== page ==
The failure of Canadian businesses to automate their supply chains continues to threaten Canada’s competitiveness with the United States, the Canadian E-Business Roundtable said Tuesday.
The private-sector initiative released the results of a survey conducted with International Data Corp. and its subsidiary, IDC Canada, which examined growth rate in the sector and made projections for the next three years. While the overall outlook was positive — IDC predicts a compound annual growth rate in e-business of 63.1 per cent through 2005 compared to 62.3 per cent in the U.S. — much of the growth is coming from the business-to-consumer (B2C) side. This segment will have a compound annual growth rate of 57 per cent in Canada compared to 42 per cent in the U.S., IDC said. The more lucrative business-to-business (B2B) area, however, sees Canada trailing the States at 64.3 per cent compared to 68 per cent according to the forecast.
“Where we really are lacking is online ordering capability,” said Joe Greene, vice-president of IDC Canada. “There are also things like how integrated your Web site is with your supply chain management system, order processing and fulfillment.”
IDC’s research said only three per cent of Canadian businesses employing between 100 and 499 employees have automated supply chains, compared with 15 per cent of businesses the same size in the U.S.
The B2B side is important, Greene said, because companies that have automated their supply chains can expand their geographic reach and potentially reap the benefits of doing things for less money. This in turn means they pass things on to consumers at lower prices.
“We were so far behind the Americans in terms of B2C — we only have typically one third of Canadians that shop online compared to what the Americans do — that it’s easier to close the gap,” he said. “I think most Canadian companies do realize this is the way to go, it’s just that they don’t have the tools to do it,” he said. “It’s an education that has to take place.”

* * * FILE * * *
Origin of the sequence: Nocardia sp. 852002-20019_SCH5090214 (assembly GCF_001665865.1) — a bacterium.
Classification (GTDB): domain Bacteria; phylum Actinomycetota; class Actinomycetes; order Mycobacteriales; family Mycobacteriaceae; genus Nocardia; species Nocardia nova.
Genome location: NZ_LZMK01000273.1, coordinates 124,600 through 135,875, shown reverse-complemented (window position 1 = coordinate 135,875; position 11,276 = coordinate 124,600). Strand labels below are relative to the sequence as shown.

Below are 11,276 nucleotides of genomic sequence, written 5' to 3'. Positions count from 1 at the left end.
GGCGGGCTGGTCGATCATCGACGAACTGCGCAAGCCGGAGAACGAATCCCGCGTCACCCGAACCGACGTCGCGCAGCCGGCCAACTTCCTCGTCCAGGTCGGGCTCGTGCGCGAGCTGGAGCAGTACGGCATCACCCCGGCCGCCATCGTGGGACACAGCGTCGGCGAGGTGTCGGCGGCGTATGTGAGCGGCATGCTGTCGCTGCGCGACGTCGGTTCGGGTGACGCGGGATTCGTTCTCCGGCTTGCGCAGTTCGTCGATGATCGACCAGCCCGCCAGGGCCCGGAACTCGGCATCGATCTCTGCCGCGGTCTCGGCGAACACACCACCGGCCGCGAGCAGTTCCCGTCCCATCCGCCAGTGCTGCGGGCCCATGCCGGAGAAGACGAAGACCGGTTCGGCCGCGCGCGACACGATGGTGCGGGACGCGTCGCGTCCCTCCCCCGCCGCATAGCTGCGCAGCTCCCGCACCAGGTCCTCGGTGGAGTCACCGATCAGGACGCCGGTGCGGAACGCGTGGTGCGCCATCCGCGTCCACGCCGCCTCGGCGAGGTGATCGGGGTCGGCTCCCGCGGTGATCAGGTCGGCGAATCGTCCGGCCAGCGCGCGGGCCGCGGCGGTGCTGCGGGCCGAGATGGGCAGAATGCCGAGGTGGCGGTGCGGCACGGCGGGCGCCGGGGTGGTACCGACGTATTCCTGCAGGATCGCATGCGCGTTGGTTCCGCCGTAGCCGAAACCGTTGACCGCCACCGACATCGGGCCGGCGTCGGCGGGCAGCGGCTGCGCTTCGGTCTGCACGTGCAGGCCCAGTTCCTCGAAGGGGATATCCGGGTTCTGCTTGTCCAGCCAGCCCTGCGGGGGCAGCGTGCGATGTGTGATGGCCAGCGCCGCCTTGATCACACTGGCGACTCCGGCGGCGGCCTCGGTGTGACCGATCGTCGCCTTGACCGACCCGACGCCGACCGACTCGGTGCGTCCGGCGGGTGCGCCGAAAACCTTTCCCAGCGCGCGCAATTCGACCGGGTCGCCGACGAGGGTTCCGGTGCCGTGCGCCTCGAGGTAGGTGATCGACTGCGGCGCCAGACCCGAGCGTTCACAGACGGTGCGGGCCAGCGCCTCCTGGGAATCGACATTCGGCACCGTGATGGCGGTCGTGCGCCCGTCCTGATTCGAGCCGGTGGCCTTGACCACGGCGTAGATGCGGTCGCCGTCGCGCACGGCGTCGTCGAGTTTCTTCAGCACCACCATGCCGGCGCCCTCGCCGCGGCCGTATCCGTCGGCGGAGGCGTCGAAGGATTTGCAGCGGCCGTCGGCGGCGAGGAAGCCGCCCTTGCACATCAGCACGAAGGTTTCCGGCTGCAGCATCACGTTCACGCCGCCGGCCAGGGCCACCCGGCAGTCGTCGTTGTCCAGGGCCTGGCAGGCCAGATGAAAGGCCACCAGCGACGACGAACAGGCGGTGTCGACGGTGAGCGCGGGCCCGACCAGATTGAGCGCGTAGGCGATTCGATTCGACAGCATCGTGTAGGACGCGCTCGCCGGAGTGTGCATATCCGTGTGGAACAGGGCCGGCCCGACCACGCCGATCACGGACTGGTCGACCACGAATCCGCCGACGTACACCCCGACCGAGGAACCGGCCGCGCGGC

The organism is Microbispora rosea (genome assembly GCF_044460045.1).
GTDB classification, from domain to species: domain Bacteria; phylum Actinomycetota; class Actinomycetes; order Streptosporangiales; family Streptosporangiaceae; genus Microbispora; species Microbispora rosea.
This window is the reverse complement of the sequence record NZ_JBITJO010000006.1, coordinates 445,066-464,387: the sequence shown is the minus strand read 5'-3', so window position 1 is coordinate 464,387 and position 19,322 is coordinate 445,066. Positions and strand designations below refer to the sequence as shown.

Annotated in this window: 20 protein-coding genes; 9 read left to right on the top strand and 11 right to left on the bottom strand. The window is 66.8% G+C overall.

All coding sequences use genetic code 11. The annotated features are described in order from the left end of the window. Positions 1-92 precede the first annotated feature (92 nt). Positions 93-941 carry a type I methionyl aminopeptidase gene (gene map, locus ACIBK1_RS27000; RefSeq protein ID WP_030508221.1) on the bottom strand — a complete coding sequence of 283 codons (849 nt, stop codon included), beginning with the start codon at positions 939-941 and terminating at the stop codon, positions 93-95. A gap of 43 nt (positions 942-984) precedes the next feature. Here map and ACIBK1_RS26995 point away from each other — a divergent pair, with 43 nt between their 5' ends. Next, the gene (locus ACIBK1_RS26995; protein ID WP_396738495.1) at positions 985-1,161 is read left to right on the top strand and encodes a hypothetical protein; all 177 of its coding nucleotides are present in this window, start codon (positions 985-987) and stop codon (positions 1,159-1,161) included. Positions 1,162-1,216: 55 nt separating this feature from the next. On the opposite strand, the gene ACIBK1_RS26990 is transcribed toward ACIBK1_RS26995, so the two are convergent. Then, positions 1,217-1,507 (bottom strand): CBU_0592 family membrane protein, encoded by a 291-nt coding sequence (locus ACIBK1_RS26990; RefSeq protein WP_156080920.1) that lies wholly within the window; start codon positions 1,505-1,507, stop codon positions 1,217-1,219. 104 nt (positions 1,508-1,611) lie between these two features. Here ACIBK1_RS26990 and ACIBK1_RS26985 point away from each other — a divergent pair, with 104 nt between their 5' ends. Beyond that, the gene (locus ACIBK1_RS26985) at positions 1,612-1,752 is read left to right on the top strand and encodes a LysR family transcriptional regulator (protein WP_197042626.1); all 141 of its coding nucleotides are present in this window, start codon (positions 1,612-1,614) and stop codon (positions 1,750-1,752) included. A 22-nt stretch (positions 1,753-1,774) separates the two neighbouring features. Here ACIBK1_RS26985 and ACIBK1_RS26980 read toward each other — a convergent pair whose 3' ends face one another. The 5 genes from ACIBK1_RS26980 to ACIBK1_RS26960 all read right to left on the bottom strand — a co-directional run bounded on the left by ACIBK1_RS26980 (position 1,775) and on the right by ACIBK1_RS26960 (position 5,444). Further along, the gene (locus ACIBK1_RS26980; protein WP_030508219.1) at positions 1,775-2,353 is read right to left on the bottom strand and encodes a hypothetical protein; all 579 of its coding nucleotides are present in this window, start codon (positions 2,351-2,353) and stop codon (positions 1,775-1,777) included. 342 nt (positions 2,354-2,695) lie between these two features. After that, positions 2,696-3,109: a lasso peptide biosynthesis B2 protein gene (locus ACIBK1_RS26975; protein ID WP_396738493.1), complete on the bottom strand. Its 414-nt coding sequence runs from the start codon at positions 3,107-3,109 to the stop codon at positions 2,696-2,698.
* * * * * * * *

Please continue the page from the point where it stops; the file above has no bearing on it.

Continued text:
The Canadian E-Business Roundtable was launched three years ago with a mission of accelerating the country’s participation in the new economy. A year and half ago it released a report called “Fast Forward,” which was essentially a call to action. An updated version, Fast Forward 2.0, was released in February.
The Roundtable has since split up into sub-teams to focus on specific areas like Acceleration, Capital Markets, International Branding, Talent Pool and Government On-Line.
John Wetmore, former president of IBM Canada who now leads Big Blue’s IBM.com for the Americas, leads the Acceleration team. While the group’s initial efforts looked at educating the market in a broad sense, it is now focusing on tools and strategies.
“What’s consistently come back (from our focus groups and research) is that small businesses are aware of the opportunity,” he said. “It’s really a how do I do it and what do I do next kind of issue.”
Small businesses in Canada told IDC they expect around three per cent of their revenues to come over the Web. U.S. small businesses predicted 17 per cent. Canadian organizations where also finding it hard to see return-on-investment, particularly large companies.
Wetmore said the metrics businesses use to calculate ROI could change as the Internet hits its second wave.
“It has a lot to do with the early implementation of e-businesses and what you expect and what you’re set up to do,” he said. “I think we’re learning that the real goal of an e-business is integrating the Web right into your operation.”
Greene said IDC may come out with follow-up research in October. Wetmore, meanwhile, said the Acceleration team was putting together an e-business readiness toolkit document to help small businesses.